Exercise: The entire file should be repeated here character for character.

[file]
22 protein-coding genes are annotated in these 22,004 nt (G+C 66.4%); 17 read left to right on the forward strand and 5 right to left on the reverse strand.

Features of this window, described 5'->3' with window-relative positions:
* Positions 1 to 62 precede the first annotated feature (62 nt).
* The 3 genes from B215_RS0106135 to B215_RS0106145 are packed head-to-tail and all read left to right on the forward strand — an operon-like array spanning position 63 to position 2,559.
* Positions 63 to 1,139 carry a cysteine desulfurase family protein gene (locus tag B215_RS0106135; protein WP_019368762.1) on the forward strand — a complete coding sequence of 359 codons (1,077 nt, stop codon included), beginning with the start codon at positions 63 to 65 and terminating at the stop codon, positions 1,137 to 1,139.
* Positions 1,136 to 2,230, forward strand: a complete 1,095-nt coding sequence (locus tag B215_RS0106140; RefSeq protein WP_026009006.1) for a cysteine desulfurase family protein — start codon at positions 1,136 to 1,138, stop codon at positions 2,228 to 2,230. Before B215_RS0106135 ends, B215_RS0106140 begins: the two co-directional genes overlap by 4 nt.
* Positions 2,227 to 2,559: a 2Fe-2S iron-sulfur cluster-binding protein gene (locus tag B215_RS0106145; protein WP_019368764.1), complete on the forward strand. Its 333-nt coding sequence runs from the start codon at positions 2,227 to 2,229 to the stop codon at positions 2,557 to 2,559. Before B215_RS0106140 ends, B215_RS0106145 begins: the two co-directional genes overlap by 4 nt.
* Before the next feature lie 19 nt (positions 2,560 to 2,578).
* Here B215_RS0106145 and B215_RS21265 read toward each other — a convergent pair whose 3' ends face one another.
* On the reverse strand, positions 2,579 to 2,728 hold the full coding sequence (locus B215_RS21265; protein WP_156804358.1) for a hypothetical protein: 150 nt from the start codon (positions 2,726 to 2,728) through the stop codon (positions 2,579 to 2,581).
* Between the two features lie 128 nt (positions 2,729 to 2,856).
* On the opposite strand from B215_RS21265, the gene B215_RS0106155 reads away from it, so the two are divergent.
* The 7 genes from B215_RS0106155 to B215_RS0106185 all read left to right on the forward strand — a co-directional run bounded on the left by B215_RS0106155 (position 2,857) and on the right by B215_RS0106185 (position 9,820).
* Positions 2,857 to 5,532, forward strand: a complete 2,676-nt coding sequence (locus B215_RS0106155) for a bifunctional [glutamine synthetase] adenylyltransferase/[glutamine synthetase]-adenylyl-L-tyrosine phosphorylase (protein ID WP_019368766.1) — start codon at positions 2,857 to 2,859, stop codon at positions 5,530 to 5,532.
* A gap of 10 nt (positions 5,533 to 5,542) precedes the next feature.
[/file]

22 protein-coding genes are annotated in these 22,004 nt (G+C 66.4%); 17 read left to right on the forward strand and 5 right to left on the reverse strand.

Features of this window, described 5'->3' with window-relative positions:
* Positions 1 to 62 precede the first annotated feature (62 nt).
* The 3 genes from B215_RS0106135 to B215_RS0106145 are packed head-to-tail and all read left to right on the forward strand — an operon-like array spanning position 63 to position 2,559.
* Positions 63 to 1,139 carry a cysteine desulfurase family protein gene (locus tag B215_RS0106135; protein WP_019368762.1) on the forward strand — a complete coding sequence of 359 codons (1,077 nt, stop codon included), beginning with the start codon at positions 63 to 65 and terminating at the stop codon, positions 1,137 to 1,139.
* Positions 1,136 to 2,230, forward strand: a complete 1,095-nt coding sequence (locus tag B215_RS0106140; RefSeq protein WP_026009006.1) for a cysteine desulfurase family protein — start codon at positions 1,136 to 1,138, stop codon at positions 2,228 to 2,230. Before B215_RS0106135 ends, B215_RS0106140 begins: the two co-directional genes overlap by 4 nt.
* Positions 2,227 to 2,559: a 2Fe-2S iron-sulfur cluster-binding protein gene (locus tag B215_RS0106145; protein WP_019368764.1), complete on the forward strand. Its 333-nt coding sequence runs from the start codon at positions 2,227 to 2,229 to the stop codon at positions 2,557 to 2,559. Before B215_RS0106140 ends, B215_RS0106145 begins: the two co-directional genes overlap by 4 nt.
* Before the next feature lie 19 nt (positions 2,560 to 2,578).
* Here B215_RS0106145 and B215_RS21265 read toward each other — a convergent pair whose 3' ends face one another.
* On the reverse strand, positions 2,579 to 2,728 hold the full coding sequence (locus B215_RS21265; protein WP_156804358.1) for a hypothetical protein: 150 nt from the start codon (positions 2,726 to 2,728) through the stop codon (positions 2,579 to 2,581).
* Between the two features lie 128 nt (positions 2,729 to 2,856).
* On the opposite strand from B215_RS21265, the gene B215_RS0106155 reads away from it, so the two are divergent.
* The 7 genes from B215_RS0106155 to B215_RS0106185 all read left to right on the forward strand — a co-directional run bounded on the left by B215_RS0106155 (position 2,857) and on the right by B215_RS0106185 (position 9,820).
* Positions 2,857 to 5,532, forward strand: a complete 2,676-nt coding sequence (locus B215_RS0106155) for a bifunctional [glutamine synthetase] adenylyltransferase/[glutamine synthetase]-adenylyl-L-tyrosine phosphorylase (protein ID WP_019368766.1) — start codon at positions 2,857 to 2,859, stop codon at positions 5,530 to 5,532.
* A gap of 10 nt (positions 5,533 to 5,542) precedes the next feature.